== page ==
The implication, Gee says, is that even when mothers and fathers try to share childcare responsibilities equally, society’s gender biases are working against them.
Tufts Now spoke with Gee about the study and why these phone calls reveal how pervasive societal expectations can curtail women’s ability to fully participate in the labor market.
What prompted this study?
My co-author Olga Stoddard [Brigham Young University] and I are both parents. This paper was born out of constantly getting requests from our children’s schools, PTAs, swim instructors, grandparents—everyone, right? We would send each other screenshots of our phones: “I’m in Sweden right now giving a talk, but who’s getting this call from the school?” Just silly things like that. Both of our partners are male and also incredibly capable human beings who could field these requests. They were often listed as primary contacts.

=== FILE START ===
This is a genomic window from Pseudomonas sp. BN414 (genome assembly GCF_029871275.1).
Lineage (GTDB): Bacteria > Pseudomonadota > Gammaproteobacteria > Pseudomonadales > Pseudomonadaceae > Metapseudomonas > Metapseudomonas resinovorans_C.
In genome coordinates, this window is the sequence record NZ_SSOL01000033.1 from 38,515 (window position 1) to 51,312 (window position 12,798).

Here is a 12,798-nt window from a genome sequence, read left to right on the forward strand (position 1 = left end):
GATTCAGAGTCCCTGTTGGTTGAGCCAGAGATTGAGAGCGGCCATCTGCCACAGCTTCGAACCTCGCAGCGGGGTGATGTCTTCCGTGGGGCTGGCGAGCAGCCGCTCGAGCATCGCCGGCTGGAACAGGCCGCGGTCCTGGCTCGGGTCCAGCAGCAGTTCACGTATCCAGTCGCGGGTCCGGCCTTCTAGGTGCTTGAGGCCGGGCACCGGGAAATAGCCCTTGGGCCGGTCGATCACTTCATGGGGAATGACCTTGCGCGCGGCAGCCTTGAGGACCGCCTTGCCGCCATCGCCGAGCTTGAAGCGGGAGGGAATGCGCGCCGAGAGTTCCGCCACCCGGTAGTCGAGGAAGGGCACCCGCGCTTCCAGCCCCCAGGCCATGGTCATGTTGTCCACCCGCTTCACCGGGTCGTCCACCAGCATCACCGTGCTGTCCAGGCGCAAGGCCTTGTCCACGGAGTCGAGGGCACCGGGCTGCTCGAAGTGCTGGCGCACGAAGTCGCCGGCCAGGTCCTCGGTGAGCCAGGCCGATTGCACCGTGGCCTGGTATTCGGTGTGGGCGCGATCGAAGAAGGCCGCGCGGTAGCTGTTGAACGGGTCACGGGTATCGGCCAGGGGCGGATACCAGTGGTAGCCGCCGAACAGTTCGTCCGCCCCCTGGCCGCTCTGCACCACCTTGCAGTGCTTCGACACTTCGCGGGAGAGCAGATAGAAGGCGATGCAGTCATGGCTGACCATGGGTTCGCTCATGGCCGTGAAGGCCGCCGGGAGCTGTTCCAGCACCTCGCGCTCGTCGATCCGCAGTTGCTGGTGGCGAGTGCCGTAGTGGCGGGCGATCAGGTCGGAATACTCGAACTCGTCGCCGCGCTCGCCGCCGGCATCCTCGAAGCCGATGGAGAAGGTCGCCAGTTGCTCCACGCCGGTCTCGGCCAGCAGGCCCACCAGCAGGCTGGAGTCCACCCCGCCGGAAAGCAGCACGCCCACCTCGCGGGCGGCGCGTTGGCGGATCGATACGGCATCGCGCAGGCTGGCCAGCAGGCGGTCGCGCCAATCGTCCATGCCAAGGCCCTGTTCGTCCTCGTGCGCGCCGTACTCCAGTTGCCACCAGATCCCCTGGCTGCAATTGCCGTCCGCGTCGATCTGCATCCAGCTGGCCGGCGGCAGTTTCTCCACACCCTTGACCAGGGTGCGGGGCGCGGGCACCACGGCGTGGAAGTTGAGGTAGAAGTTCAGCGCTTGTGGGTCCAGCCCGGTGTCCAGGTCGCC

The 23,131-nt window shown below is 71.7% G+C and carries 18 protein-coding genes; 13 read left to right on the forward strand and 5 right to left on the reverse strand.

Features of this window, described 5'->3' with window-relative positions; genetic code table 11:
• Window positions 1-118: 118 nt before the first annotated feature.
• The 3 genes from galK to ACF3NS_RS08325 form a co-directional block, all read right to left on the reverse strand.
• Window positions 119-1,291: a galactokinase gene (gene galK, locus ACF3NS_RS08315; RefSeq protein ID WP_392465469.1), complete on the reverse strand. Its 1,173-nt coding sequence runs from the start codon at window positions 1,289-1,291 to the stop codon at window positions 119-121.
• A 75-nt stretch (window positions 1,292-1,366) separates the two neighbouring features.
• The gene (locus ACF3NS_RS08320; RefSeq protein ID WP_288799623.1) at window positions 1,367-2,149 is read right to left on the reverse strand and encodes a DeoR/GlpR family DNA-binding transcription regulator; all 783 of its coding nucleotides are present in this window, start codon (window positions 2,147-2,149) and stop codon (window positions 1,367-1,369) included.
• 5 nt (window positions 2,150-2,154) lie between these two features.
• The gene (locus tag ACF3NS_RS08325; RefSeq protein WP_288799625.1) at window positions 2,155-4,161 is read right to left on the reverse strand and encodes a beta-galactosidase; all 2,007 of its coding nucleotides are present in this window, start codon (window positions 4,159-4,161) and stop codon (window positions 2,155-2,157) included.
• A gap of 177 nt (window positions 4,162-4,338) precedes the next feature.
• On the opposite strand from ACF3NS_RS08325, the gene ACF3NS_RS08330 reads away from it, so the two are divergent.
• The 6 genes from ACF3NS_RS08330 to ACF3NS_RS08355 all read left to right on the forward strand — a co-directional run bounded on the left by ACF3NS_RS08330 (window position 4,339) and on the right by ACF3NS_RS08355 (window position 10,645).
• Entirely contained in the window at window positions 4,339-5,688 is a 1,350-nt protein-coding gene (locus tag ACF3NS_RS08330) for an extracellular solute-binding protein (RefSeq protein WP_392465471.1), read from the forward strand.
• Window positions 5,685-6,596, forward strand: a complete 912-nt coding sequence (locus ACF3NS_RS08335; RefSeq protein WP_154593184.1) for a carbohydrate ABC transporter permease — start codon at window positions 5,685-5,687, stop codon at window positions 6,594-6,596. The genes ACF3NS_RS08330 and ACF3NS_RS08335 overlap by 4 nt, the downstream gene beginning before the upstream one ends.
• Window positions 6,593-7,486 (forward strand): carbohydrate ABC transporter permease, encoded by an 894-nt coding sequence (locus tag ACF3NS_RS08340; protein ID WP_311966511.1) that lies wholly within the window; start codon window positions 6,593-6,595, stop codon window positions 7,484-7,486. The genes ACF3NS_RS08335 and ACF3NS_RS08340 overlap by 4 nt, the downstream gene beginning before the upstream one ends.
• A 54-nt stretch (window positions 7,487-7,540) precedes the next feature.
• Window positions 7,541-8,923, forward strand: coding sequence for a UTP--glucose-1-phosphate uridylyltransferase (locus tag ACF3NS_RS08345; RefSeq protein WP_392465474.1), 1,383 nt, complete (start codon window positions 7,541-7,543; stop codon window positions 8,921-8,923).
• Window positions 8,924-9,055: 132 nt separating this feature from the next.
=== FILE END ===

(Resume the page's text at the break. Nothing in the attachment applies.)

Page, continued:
We wondered if this phenomenon was universal. And that made us think, “We could test that.”
It sounds like the main finding was in keeping with your own experience. Were there other findings that surprised you?
I was pleasantly surprised with how responsive the decision makers at the schools were to our messages about who is more or less available. Often the media narrative is around the outlier cases where the mother is a surgeon and the father is a stay-at-home parent, and no one ever directs requests to him even though they’ve been asked to a thousand times.